An experimental model of preretinal neovascularization in the rabbit.
Although progressive retinal neovascularization is a potentially blinding complication of several diseases, there are no good animal models. The authors developed a consistent model of preretinal neovascularization in the rabbit by partially digesting the posterior vitreous with repeated injection and aspiration of 1 IU of hyaluronidase before injection of 250,000 homologous dermal fibroblasts. The evolution of the new preretinal vessels was monitored by indirect ophthalmoscopy, fundus photography, and fluorescein angiography. A grading system was devised using fundus photographs and fluorescein angiograms to describe the progression of new vessel growth and the extent of fluorescein leakage. Ninety-five percent of the eyes had vascular enlargement and hyperemia but no fluorescein leakage by day 1. Fifteen percent of the eyes had clinically evident new preretinal vessels, and 32% had severe fluorescein leakage by day 7. Ninety-five percent of the eyes had definite neovascularization by day 14. Severe fluorescein leakage peaked at day 14 (55% of the eyes) and decreased thereafter. Involution or atrophy of the vessels occurred in all eyes by day 42. This model will be useful for studying the pathogenesis of preretinal neovascularization and evaluating potential treatments for its prevention.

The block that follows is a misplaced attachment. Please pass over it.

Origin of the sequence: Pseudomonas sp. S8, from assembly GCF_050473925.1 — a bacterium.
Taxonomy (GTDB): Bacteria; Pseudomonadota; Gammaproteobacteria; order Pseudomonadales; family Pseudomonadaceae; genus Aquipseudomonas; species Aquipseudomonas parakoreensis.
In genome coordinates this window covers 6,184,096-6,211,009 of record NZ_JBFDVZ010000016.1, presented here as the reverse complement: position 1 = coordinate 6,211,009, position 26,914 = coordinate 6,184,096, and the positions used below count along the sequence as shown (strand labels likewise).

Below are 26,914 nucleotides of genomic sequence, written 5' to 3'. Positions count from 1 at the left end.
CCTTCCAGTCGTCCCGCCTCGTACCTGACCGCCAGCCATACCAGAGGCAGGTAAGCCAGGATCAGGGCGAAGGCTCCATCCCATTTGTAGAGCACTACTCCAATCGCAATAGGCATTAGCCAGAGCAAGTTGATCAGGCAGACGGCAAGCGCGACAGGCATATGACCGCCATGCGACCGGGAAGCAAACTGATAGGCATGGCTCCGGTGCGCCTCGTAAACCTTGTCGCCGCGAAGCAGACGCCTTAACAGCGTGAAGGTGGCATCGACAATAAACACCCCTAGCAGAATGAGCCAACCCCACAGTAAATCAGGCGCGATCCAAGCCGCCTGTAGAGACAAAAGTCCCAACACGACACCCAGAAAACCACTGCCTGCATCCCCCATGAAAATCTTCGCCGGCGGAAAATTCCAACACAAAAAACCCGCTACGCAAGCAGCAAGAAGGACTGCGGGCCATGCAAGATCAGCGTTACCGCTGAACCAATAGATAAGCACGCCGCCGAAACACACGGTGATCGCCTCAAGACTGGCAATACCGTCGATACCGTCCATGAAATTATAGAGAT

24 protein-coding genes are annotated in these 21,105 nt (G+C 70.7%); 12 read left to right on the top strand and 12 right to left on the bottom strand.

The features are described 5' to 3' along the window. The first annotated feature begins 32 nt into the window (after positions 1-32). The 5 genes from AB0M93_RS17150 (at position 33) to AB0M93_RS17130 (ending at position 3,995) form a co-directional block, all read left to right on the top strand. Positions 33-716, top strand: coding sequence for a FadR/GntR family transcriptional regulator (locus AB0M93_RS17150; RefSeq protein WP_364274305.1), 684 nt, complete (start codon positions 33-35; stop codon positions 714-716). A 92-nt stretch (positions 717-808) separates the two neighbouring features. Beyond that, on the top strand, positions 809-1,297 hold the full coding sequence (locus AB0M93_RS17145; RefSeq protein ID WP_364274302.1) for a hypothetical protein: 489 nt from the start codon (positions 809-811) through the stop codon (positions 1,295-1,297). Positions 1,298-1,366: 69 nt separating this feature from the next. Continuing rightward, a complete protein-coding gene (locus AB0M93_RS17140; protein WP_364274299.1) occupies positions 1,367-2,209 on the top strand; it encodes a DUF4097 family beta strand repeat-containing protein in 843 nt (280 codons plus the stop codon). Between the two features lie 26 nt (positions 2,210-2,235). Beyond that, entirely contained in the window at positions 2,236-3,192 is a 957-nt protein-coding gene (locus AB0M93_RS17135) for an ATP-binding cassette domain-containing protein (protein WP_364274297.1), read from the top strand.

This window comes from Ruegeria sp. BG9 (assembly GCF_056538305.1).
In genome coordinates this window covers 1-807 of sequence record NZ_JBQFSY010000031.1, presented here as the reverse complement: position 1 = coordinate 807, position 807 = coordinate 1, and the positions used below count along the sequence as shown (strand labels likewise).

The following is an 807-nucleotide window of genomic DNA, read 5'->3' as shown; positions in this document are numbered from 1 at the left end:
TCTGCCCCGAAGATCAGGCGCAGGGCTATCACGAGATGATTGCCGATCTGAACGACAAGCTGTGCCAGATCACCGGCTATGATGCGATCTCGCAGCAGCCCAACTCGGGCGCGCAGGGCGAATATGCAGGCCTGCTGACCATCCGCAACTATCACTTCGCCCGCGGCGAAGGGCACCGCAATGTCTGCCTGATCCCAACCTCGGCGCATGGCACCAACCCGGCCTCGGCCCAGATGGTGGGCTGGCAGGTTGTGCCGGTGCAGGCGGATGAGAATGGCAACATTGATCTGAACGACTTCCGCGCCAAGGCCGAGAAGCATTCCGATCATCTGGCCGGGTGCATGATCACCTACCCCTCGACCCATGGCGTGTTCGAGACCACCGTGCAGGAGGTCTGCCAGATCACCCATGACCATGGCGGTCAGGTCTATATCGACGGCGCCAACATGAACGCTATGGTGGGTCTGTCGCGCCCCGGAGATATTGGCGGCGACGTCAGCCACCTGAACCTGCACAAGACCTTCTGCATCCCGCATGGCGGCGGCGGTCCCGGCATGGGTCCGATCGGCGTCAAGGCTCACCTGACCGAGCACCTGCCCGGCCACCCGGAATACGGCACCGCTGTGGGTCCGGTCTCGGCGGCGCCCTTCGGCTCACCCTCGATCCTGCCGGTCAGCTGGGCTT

Antoszyk, AN; Gottlieb, JL; Casey, RC; Hatchell, DL; Machemer, R
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